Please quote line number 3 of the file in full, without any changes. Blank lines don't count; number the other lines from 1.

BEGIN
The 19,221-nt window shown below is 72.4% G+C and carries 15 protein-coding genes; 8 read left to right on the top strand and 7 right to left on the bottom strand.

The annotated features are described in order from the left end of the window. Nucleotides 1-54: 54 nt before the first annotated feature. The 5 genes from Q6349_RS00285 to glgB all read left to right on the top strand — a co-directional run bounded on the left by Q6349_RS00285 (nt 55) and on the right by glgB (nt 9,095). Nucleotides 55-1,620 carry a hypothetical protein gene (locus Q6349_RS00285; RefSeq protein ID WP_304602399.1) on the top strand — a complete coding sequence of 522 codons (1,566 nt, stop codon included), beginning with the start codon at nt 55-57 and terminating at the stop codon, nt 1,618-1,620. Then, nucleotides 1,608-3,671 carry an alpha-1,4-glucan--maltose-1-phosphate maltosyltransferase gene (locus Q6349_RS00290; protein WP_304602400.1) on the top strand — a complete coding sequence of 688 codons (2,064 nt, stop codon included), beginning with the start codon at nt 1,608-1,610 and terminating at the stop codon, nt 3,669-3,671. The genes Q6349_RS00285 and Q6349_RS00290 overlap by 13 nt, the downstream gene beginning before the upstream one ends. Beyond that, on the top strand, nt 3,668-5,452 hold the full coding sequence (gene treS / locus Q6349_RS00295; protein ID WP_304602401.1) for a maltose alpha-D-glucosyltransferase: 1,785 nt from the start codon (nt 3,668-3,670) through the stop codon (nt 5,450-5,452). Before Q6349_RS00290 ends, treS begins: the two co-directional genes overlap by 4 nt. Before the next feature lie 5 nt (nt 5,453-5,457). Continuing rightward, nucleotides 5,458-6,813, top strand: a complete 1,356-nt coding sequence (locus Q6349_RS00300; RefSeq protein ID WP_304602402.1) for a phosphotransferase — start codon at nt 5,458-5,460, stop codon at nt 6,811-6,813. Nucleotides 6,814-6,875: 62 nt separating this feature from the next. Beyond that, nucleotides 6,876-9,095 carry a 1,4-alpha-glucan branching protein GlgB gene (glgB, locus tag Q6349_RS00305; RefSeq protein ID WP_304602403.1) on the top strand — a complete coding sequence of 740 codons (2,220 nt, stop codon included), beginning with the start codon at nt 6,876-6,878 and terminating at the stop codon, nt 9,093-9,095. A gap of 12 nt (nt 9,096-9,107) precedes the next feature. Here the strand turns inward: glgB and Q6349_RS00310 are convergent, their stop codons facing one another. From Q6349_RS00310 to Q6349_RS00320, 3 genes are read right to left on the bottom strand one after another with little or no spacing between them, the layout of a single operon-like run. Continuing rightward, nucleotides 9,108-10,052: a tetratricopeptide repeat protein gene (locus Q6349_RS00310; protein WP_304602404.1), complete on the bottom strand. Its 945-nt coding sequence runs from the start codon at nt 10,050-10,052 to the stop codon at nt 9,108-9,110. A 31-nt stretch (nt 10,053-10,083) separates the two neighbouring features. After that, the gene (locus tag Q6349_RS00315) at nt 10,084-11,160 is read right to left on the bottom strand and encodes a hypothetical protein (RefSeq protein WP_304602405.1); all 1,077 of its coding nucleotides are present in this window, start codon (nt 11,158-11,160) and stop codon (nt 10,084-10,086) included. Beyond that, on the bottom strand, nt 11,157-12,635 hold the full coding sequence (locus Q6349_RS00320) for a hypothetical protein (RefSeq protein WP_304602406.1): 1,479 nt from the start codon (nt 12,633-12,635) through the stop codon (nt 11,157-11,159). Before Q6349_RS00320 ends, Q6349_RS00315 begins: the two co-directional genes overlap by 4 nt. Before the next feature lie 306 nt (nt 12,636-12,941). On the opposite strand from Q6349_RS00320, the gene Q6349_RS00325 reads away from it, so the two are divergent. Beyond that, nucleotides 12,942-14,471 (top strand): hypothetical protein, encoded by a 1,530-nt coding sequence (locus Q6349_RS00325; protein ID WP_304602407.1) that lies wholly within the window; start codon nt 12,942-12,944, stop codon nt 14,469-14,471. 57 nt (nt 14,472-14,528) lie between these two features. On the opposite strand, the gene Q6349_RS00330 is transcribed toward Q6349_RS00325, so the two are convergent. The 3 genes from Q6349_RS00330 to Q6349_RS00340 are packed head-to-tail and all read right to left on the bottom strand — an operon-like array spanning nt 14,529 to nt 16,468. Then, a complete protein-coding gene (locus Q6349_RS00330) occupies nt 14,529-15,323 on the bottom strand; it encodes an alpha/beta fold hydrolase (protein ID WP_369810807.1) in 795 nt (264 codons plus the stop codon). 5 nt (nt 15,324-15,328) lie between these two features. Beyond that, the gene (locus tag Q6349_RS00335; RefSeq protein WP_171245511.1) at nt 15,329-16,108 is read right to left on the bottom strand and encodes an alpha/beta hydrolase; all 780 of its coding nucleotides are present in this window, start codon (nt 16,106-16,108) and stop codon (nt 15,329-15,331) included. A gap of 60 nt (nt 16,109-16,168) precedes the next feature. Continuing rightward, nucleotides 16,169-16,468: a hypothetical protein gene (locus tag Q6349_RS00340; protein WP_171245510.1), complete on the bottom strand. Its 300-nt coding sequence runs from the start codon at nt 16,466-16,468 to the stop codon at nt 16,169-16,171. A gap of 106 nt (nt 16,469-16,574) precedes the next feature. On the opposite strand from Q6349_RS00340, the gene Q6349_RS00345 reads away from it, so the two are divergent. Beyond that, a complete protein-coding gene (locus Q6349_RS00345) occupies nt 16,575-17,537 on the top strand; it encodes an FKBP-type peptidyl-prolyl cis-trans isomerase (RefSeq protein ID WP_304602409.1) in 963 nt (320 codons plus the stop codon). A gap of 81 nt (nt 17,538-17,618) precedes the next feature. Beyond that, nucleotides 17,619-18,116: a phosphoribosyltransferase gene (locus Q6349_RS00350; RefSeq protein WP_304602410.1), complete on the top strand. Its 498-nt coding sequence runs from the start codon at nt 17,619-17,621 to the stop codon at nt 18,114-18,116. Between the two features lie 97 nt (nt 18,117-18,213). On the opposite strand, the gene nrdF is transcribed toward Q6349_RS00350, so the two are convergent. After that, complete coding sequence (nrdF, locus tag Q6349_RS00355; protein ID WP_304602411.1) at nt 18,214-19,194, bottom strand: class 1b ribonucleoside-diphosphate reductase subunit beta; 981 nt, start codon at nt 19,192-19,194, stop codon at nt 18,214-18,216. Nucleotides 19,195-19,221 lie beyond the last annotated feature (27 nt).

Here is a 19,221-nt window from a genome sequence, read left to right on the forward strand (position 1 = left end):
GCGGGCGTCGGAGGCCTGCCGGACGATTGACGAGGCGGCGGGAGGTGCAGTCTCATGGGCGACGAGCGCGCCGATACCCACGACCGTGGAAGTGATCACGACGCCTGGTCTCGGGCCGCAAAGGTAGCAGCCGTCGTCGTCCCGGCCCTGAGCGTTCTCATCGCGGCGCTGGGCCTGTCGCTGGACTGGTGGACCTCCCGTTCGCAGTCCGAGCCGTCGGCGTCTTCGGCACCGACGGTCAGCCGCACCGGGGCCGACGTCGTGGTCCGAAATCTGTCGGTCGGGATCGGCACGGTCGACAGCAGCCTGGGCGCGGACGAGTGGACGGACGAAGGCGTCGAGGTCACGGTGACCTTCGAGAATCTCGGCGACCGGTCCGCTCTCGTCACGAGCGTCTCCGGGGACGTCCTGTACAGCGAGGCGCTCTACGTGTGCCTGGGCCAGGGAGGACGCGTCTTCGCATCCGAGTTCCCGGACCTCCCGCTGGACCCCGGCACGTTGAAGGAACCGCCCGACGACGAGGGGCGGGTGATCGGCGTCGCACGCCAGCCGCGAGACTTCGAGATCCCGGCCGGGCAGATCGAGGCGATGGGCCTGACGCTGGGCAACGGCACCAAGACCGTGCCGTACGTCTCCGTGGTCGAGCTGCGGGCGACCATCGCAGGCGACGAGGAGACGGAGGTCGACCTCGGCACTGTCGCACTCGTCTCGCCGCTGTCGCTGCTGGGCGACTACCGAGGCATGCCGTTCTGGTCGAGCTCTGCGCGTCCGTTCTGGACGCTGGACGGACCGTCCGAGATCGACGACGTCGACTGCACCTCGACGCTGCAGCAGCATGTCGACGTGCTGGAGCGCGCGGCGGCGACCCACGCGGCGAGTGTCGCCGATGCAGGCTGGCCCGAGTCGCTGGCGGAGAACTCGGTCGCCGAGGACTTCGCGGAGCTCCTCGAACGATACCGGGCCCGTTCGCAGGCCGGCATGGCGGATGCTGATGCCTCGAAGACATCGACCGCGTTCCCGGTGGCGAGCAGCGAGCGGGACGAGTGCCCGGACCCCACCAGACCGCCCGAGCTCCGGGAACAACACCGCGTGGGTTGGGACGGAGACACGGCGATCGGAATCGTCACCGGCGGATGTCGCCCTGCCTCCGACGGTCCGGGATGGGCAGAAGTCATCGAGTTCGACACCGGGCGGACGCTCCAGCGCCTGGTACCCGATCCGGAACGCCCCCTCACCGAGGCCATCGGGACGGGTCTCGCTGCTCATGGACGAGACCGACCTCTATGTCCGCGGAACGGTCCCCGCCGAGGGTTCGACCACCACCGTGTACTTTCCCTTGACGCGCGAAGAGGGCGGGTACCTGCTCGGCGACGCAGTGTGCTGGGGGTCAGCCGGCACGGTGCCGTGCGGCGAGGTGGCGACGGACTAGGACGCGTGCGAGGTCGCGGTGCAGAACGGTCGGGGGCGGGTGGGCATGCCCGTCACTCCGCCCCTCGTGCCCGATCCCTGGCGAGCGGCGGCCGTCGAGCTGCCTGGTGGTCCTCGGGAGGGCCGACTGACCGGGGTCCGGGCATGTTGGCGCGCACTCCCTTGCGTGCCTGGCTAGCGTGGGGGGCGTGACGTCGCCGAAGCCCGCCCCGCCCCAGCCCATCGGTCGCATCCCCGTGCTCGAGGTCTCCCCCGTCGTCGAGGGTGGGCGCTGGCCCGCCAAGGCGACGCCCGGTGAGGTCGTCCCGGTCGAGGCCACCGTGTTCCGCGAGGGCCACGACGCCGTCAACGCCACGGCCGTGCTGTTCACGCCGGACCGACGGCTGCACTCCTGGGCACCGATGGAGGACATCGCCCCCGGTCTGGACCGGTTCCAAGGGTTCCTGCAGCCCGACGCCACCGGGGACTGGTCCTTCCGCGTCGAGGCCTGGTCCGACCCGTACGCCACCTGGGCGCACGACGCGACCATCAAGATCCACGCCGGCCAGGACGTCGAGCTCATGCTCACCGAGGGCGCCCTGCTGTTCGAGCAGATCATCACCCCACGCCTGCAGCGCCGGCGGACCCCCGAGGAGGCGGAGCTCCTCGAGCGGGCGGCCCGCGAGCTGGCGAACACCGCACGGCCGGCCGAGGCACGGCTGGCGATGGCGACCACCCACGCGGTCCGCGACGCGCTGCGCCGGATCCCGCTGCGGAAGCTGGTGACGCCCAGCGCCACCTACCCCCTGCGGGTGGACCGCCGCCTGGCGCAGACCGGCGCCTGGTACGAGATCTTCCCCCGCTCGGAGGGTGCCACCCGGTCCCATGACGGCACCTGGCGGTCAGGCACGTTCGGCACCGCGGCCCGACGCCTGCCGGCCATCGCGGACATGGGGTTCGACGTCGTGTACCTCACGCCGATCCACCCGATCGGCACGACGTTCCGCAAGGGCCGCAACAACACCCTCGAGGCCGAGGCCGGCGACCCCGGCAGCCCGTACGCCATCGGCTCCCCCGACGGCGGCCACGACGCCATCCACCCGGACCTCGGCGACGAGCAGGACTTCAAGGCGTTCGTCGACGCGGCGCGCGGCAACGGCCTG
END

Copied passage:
Here is a 19,221-nt window from a genome sequence, read left to right on the forward strand (position 1 = left end):